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Reading from Cookies - PHP

Making your site more appealing to repeat traffic is always a priority among web developers. However users of your site are likely to be coming to your site for different reasons. This tutorial will teach you how to use PHP and cookies to make your site more user-customizable and therefore more likely to attract repeat users.

  1. Developing a User Personalization System with PHP and Cookies
  2. Grabbing Headlines
  3. User Login
  4. Reading from Cookies
  5. Conclusion
By: Duncan Lamb
Rating: starstarstarstarstar / 6
September 20, 1999

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Cookies are an easy, transparent way to store data on a user's computer, and to retrieve that data every time the user returns. Used wisely so they don't store sensitive data, they can allow seamless interactivity for any web application.

To create a cookie on a user's computer, use the following syntax in PHP3:

setcookie(cookie name, value, expire time, string path, string domain, secure flag);

The rules for using this function are:

  1. You must declare the cookie before the HTML header in your script, since it is sent as part of the header. That means before the <HTML> tag.
  2. You can skip entries with "", and leave off the last entries if not needed.
  3. Just using "setcookie(cookie name)" or setting the expiration time to 0 will delete the cookie off the user's system.
  4. The secure flag is a 0 or 1, and identifies whether the cookie should be transmitted over an SSL connection.
  5. Expire time is expressed in seconds, and normally defined with time()+ a number of seconds, such as time()+86400, if the cookie should expire in 24 hours.

Values saved in cookies by a particular site are automatically sent to that site in every header. PHP3 automatically decodes the variable and assigns it to a variable, so to access its value in PHP3, just use the variable as you would normally -- it already exists. For example, we can grab the cookie and print out the customized page we have been building for this user. The following script will grab the appropriate row from the database, and print out the page with all of their settings.

<? if ($visitor){ mysql_connect("localhost", "username", "pass") or DIE("Unable to connect to database"); @mysql_select_db("project") or die("Unable to select database"); $result = mysql_query("select * from users where login='$visitor'"); $row = mysql_fetch_array($result); ?> <HTML> <HEAD><TITLE>Welcome to your headlines!</TITLE> </HEAD> <BODY> <H1><CENTER>Welcome <? echo $visitor; ?>!</CENTER></H1> <br><br> The news for today is:<br> <table> <tr> <td><? include ("news/$row[news1]"); ?></td> <td><? include ("news/$row[news2]"); ?></td> <td><? include ("news/$row[news3]"); ?></td> </tr> </table> <? } else { ?> <HTML> <HEAD> <TITLE>Login now!</TITLE> </HEAD> <BODY> <br>Choose the headlines you would like to see!<br> <form method=post action="newuser.php3"> <br> Please pick a login name:<input name="login" type="TEXT" value=""> <br> Now pick a password:<input name="password" type="TEXT" value=""> <br><br> <br>News Choice 1:<SELECT NAME="news3" size=5 value=""> <option value="slashdot.lnk">Slashdot <option value="freshmeat.lnk">Freshmeat <option value="voodooextreme.lnk">VoodooExtreme <option value="devshed.lnk">DevShed <option value="bluesnews.lnk">Blue's News </select> <br><input type="submit" name="Submit" value=" Submit "> <br></FORM> <? } ?> </BODY> </HTML>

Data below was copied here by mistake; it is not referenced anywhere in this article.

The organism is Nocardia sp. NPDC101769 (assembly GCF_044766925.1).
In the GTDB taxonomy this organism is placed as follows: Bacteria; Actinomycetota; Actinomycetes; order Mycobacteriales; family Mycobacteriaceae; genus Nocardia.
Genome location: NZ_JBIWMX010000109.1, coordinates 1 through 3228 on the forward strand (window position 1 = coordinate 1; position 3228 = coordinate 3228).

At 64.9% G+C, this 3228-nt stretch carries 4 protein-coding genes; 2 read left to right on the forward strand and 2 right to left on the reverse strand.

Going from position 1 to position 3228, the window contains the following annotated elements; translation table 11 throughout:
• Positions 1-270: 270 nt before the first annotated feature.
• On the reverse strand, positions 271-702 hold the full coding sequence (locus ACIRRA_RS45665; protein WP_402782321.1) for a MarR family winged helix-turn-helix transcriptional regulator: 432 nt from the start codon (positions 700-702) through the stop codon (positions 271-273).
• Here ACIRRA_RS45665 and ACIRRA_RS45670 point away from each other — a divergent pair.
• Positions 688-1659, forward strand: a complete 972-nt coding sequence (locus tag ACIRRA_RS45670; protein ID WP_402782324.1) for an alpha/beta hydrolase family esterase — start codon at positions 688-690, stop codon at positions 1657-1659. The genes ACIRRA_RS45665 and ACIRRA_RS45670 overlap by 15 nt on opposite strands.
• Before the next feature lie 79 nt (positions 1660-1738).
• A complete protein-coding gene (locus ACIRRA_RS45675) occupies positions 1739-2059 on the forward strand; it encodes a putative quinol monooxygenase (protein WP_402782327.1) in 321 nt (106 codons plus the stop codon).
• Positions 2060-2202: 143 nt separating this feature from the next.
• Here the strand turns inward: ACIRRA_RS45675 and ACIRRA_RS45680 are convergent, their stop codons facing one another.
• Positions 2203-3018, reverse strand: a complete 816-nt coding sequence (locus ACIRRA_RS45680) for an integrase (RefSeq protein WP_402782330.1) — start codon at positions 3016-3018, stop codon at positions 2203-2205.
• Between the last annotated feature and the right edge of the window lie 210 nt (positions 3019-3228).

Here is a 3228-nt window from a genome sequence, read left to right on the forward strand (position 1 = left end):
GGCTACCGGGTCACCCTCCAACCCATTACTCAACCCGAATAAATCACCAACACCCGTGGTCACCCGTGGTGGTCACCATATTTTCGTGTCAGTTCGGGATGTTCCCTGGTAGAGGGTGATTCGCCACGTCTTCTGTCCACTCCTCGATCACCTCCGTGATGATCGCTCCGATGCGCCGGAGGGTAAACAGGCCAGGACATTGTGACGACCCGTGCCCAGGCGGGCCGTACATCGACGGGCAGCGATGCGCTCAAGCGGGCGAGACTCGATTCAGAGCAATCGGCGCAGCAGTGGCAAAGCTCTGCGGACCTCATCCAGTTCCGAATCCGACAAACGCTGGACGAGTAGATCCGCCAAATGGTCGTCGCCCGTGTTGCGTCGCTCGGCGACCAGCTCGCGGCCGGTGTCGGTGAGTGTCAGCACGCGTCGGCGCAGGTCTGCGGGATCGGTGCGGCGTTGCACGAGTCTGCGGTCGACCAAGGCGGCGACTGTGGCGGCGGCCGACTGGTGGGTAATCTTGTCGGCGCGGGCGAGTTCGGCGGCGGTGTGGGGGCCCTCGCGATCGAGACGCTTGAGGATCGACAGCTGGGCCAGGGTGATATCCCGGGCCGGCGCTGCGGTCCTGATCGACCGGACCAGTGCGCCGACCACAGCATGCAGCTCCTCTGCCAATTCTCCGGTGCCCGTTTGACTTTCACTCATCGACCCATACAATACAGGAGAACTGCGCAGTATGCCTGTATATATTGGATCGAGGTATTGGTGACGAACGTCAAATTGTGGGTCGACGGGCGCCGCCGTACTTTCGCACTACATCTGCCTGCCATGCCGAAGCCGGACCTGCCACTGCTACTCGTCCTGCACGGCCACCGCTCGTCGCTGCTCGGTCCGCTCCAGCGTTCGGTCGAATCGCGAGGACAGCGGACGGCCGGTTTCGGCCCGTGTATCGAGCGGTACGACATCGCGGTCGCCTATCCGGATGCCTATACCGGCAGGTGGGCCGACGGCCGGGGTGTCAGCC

This script branches between two different possibilities: the first section is executed if the user has a cookie set, at which time their persoanl settings are retrieved and used to build a page, while the last part of the script is executed when no cookie is set (this is the same form used on the last page). By making this our index file, users will automatically get the page intended for them.

PHP3 does all the dirty work, automatically reading the headers sent from the client and placing the cookie in a variable. Note how the $visitor variable will have a value and be true if the cookie has been set. Another way to test for a cookie is with the "isset" command, as in:

if (isset($visitor)){

PHP3 does all the dirty work, automatically reading the headers sent from the client and placing the cookie in a variable. Nothing could be easier!

If a cookie has been set, the script reads its value, grabs the appropriate row from the database, and includes the appropriate headlines. Since values stored for news choices are named the same as the filenames they are stored in, putting them into the page is as easy as:

include ("news/$row[news1]");

(Remember, we put those headlines in the "news/" subdirectory.)

The only other bit of code in this script is where the user's login name is printed out in a welcome message:

Welcome <? echo $visitor; ?>!

For an even briefer version for the same results, PHP3 will accept the ASP standby of:

<%= $visitor %>

As a matter of fact, it is only lightly documented, but the <? and ?> tags are interchangeable with the ASP tags <% and %>.

>>> More PHP Articles          >>> More By Duncan Lamb

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